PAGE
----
World rice production

Zwinger said he and his associates are predicting 2019-20 world rice production could reach 500 million metric tons after rising steadily since the early 2000s. Ending stocks are expected to total more than 140 million metric tons.

“Not since 2001 has the stocks-to-use been this high,” he noted. “The point is made that that’s all China. I have this in yellow here, and it’s not all China. This represents one of the largest stocks without China in history. China is playing its part, but without China we still have huge stocks of rice.”

Those stocks and the steady increase in production are creating an unusual situation in the world rice markets.

“A key point not well understood is affecting prices and demand,” he said. “That is the many new sources of rice. If you’re going to buy 5 percent broken kernels there are almost 10 places to buy of major origin. The Cambodians and Chinese have come onto the market.”

This is occurring at a time when world rice trading is declining. “Rice exports were down about 15 percent in 2018 to their worst level since 1997,” according to Zwinger. “First quarter trade was down another 9 percent for the U.S. That’s very negative for the U.S. going into a new crop with large stocks.

“To add to that we had record imports — about 14 percent of our total usage on the year. We had almost 1 million tons of milled rice coming in.”

U.S. farmers are expected to plant about the same numbers of rice acres in 2019 that they did in 2018, according to USDA’s March 29 Planting Intentions Report.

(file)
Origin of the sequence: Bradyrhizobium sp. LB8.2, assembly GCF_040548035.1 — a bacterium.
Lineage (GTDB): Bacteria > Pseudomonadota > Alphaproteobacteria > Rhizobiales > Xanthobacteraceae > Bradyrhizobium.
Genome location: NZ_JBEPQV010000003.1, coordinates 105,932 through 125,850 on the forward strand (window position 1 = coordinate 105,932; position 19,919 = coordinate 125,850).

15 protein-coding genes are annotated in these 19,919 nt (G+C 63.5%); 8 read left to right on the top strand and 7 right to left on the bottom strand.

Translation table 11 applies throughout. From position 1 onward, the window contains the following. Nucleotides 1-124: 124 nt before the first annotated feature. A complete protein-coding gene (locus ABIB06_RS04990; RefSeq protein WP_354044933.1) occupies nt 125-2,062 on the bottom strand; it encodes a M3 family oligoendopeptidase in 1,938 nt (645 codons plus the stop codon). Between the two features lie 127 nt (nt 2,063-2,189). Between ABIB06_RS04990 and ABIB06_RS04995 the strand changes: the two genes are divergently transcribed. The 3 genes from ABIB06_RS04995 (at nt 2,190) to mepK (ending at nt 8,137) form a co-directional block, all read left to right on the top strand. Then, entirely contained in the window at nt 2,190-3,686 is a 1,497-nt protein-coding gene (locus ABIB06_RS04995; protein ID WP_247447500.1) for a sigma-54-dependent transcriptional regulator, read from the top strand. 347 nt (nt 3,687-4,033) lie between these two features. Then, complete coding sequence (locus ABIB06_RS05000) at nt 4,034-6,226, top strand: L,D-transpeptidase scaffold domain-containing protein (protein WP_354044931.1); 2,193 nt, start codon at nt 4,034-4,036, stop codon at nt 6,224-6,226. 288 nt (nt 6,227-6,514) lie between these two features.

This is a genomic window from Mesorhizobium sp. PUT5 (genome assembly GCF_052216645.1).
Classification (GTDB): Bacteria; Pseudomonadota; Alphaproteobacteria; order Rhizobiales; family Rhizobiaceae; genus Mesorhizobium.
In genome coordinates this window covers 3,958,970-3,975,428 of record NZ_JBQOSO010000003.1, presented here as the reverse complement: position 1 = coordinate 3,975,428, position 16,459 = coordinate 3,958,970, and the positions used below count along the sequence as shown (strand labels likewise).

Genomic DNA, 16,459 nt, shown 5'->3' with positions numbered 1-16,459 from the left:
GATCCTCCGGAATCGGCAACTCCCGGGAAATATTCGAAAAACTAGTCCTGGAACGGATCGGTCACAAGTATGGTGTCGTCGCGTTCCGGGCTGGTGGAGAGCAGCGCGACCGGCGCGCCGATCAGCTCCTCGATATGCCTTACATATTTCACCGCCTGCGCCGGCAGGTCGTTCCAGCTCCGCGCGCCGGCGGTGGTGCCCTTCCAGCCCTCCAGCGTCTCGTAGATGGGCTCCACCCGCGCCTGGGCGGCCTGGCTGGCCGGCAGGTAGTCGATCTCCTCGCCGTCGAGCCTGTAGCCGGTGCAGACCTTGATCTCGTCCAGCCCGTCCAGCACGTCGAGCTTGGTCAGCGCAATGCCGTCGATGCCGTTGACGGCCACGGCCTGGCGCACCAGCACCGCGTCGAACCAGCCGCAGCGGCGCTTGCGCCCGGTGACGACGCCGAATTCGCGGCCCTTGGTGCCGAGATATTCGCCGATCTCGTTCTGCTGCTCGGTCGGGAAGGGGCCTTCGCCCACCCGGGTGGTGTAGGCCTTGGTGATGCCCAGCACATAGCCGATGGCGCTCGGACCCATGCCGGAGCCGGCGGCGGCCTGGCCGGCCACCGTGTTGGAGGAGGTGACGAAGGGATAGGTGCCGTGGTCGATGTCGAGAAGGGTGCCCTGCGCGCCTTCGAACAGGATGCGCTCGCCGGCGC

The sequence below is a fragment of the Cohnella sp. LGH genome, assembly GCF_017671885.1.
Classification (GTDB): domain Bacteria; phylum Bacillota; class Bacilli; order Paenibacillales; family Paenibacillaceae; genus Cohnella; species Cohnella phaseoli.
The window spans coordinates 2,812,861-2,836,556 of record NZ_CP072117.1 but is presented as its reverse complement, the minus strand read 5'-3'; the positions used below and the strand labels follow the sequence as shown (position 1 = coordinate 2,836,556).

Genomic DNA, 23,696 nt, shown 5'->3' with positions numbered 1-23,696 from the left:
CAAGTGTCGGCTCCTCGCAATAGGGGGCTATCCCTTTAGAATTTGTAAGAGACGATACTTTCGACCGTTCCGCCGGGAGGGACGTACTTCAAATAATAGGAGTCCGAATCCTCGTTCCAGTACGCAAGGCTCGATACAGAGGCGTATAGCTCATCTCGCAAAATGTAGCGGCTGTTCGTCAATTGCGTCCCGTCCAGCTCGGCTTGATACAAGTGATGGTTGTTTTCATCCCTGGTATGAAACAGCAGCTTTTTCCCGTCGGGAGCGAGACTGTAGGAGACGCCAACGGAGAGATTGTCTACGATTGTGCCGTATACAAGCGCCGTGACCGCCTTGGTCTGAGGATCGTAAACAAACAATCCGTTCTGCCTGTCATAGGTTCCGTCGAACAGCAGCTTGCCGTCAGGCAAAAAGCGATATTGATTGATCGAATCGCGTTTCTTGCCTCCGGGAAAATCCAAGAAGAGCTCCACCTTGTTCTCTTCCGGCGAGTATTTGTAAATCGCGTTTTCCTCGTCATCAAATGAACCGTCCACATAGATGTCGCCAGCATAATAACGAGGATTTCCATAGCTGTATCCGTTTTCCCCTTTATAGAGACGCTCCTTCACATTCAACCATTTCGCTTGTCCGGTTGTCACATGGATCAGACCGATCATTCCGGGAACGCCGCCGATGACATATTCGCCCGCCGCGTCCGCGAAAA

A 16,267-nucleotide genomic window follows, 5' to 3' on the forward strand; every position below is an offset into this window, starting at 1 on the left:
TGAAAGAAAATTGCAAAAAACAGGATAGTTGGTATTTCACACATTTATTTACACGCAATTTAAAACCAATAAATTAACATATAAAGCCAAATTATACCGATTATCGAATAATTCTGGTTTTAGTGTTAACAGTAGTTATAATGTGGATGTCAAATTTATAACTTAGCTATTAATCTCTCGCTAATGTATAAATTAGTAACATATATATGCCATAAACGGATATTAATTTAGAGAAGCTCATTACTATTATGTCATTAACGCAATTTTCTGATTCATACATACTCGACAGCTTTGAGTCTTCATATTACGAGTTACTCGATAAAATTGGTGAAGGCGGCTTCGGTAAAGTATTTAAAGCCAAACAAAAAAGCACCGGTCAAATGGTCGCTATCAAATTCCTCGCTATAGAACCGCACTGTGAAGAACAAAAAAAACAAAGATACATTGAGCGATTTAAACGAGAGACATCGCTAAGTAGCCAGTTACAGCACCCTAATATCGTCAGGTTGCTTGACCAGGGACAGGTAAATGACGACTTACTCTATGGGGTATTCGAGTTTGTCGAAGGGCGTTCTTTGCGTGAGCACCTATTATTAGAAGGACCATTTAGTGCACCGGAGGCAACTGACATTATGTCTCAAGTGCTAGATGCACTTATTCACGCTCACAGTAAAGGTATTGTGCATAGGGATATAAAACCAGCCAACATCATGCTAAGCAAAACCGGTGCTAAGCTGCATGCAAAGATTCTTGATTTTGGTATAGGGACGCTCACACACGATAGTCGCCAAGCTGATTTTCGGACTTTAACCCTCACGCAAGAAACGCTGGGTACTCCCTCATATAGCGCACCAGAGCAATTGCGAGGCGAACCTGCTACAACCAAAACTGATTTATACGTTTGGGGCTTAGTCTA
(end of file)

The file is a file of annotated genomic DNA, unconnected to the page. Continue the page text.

Rice payments

“With a farm bill that is more beneficial to rice than to most other crops, people will defend their rice payments,” Zwinger said. “They will defend their rice acreage base to the best of their ability. I do not expect much of a decrease.”

The forecast may be off somewhat for California, he said. California rice farmers are talking about planting 530,000 to 550,000 acres of medium grain rice — if the weather allows — which, again, will increase stocks.

Zwinger acknowledged his outlook is negative. “I am known as a bullish person naturally. I am bullish on the overall food complex because food is valuable, but, in the short term, I am very negative.

“I look at supply and demand, and it is tough to be positive,” he said. “There are positives now with the weather concerns. But later in the year it could be extremely negative.”

There are some areas of hope, he said. One is in Africa where rice production has been declining while consumption is increasing despite efforts to bring improved production practices to that part of the world.

“You cannot consume 37 million metric tons and only produce 21 million without spending massive amounts of money every year,” he said. “It's interesting you have a downtrend an African rice production while you have a significant uptrend in consumption. This is one area of hope; a hope and an opportunity with a caveat.”

For more information on the University of Arkansas Food and Agribusiness webinars, visit